From their unique style of dress to their extraordinary vision and colorful language, the Himba people are an indigenous group with a rich culture that is deeply rooted in the vast Kunene region of Northern Namibia. Here are nine fascinating facts about them you may not know:
1. The OvaHimba have been successful in preserving their traditional way of life and culture over many years; so much so that they were able to successfully block a proposed hydroelectric dam along the Kunene River that would have flooded their ancestral lands.
2. Mobile schools funded by Norway and Iceland were created for Himba children but since Namibia took them over in 2010, these schools have been converted into permanent ones rather than mobile ones – something which has caused some concern among traditional Himbal chiefs who worry it will endanger their culture, identity and traditional ways of living as a people.
3. Groups of last remaining hunters and gatherers Ovatwa are held in secured camps in northern part of Namibia’s Kunene region despite objections from traditional chiefs who claim they do this without consent or against wishes.
4 .In 2012 two separate declarations were issued to the African Union and to the OHCHR of the United Nations in which Himba chiefs and communities residing near the Kunene River listed violations of civil, cultural, economic, environmental, social and political rights perpetrated by government of Namibia.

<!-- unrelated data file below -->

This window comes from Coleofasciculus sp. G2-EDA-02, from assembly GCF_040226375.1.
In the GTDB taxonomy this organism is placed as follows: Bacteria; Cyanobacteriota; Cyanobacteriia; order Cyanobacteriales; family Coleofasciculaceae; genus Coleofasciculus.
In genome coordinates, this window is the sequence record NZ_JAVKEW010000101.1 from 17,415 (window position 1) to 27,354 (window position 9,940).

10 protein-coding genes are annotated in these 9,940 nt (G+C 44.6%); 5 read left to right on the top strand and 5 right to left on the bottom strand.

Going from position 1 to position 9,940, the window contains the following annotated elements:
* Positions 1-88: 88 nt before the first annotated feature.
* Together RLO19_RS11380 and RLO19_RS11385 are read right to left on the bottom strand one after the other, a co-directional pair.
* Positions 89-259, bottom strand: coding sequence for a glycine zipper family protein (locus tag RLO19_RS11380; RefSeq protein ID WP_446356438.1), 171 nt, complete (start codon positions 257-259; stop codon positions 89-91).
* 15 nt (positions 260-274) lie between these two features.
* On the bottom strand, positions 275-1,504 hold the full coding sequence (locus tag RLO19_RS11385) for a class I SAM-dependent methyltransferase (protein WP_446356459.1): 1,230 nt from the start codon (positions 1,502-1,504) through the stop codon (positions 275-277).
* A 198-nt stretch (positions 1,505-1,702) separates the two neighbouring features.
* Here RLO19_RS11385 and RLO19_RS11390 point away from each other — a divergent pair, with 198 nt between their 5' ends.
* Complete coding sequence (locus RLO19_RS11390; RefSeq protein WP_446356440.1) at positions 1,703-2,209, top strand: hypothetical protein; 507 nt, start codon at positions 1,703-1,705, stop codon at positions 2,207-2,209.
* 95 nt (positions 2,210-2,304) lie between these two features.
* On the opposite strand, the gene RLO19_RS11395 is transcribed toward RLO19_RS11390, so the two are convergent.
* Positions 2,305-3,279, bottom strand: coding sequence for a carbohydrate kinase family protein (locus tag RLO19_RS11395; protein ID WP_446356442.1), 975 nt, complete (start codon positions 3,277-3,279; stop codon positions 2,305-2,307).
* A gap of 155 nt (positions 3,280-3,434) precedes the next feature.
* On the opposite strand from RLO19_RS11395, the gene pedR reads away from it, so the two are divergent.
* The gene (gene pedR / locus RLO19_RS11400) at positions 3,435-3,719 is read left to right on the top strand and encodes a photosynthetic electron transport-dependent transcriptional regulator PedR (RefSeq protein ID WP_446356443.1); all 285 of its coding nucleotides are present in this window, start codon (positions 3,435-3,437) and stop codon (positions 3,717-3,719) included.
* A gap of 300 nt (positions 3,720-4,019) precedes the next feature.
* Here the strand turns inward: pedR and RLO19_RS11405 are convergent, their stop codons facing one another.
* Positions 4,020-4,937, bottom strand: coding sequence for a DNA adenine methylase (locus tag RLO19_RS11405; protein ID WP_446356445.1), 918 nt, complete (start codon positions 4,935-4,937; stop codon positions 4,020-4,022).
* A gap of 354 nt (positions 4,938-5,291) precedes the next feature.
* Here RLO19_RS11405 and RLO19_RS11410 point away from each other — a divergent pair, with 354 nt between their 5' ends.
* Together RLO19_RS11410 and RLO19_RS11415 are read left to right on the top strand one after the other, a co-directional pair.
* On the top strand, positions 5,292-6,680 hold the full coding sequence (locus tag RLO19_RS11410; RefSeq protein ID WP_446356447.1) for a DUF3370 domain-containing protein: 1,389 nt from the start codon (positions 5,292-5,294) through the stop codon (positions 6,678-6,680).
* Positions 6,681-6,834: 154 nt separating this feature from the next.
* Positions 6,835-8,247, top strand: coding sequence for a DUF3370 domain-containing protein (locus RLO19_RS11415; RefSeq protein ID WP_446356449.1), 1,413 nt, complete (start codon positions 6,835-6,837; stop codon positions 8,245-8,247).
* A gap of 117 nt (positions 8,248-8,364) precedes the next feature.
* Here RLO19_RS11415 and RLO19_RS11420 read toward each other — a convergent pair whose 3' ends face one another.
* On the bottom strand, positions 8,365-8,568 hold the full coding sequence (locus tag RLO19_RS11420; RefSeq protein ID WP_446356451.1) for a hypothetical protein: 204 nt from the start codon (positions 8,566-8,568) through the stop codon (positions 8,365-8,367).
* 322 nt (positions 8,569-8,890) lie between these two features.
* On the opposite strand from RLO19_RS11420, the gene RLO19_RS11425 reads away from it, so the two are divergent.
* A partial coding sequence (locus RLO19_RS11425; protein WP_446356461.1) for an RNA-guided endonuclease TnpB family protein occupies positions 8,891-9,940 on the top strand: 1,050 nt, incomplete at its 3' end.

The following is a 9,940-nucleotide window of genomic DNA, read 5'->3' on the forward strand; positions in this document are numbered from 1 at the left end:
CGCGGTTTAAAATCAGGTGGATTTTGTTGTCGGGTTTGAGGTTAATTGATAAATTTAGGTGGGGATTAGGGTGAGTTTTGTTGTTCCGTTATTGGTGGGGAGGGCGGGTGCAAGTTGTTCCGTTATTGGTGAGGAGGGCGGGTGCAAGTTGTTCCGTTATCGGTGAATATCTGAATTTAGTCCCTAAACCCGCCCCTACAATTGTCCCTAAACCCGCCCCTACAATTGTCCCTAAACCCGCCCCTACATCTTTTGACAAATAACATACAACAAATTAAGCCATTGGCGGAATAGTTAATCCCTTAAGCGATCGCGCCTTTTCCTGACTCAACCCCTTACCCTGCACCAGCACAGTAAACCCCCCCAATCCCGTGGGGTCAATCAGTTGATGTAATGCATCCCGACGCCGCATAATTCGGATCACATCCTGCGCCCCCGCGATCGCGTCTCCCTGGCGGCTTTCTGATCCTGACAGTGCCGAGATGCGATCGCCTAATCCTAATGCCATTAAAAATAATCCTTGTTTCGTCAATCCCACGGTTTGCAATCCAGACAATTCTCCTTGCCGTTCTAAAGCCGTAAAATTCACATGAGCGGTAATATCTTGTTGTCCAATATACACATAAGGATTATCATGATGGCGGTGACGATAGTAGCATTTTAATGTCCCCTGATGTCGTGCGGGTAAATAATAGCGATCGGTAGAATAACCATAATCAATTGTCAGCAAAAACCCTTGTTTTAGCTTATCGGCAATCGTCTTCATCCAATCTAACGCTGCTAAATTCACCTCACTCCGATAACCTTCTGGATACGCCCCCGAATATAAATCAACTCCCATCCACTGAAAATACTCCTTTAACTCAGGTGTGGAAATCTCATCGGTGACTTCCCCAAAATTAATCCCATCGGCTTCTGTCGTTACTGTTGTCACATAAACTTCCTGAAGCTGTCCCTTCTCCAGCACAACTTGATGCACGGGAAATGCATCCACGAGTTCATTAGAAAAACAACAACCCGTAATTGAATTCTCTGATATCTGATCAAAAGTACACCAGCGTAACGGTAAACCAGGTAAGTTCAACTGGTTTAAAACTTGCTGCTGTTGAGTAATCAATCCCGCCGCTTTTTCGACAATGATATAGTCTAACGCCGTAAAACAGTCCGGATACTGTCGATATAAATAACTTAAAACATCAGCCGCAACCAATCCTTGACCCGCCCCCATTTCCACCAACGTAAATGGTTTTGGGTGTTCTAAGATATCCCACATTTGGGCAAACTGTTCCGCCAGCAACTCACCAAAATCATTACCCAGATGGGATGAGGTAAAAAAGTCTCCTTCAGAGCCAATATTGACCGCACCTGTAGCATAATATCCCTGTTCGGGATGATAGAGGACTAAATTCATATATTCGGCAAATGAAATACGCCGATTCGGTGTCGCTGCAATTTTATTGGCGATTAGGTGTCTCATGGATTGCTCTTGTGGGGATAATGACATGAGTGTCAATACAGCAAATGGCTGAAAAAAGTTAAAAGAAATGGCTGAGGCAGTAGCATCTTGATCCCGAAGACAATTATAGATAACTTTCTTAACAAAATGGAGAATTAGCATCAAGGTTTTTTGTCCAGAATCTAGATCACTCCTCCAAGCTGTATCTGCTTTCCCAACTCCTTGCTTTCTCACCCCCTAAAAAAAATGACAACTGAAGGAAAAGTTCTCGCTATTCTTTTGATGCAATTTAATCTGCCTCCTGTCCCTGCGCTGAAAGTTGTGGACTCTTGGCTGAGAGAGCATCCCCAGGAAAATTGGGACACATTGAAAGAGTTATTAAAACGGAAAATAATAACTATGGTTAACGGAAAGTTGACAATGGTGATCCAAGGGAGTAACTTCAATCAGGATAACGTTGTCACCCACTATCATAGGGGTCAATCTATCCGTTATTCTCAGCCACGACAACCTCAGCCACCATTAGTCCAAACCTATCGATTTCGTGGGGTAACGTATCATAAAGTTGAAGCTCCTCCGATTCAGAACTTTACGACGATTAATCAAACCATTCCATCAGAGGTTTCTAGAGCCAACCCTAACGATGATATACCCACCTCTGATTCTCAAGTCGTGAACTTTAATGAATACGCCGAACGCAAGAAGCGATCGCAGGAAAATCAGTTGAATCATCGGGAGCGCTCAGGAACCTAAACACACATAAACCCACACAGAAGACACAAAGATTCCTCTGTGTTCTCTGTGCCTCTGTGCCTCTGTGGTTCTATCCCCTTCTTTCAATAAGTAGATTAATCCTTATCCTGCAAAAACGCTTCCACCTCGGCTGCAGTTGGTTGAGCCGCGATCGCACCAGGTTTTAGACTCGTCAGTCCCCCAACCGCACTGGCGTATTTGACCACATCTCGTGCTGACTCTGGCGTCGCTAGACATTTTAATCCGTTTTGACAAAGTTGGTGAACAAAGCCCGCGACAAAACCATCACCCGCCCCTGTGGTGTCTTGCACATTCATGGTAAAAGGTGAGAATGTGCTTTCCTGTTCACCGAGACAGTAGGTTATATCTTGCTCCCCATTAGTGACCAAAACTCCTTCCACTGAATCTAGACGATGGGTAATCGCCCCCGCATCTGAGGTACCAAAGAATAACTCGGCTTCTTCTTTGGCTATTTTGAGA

5. Vipuakuje Muharukua is a member of Namibia’s parliament who hails from Kaokoland in Namibia and is an OvaHimba.
6. Their traditional clothing includes leather skirts (ezorros) worn by women and goatskin loincloths (odhos), headdresses (eanda) and necklaces worn by both men and women.
7.The OvaHimba’s traditional language is Herero, but many of them also speak English, Afrikaans and Oshiwambo.
8. The Himba are semi-nomadic pastoralists who practice subsistence farming as well as animal husbandry; they depend on their livestock for food, clothing and other items such as soap, jewelry, tools etc.
9. To this day the Himba still follow a monotheistic faith with a single God at its head called Mukuru or Mukuru wa hungu meaning ‘God of Heaven’ in the OvaHimba language.
Despite facing various challenges, the Himba community is determined to keep their culture and traditions alive. We hope everyone can learn more about this fascinating group and show them the respect they deserve.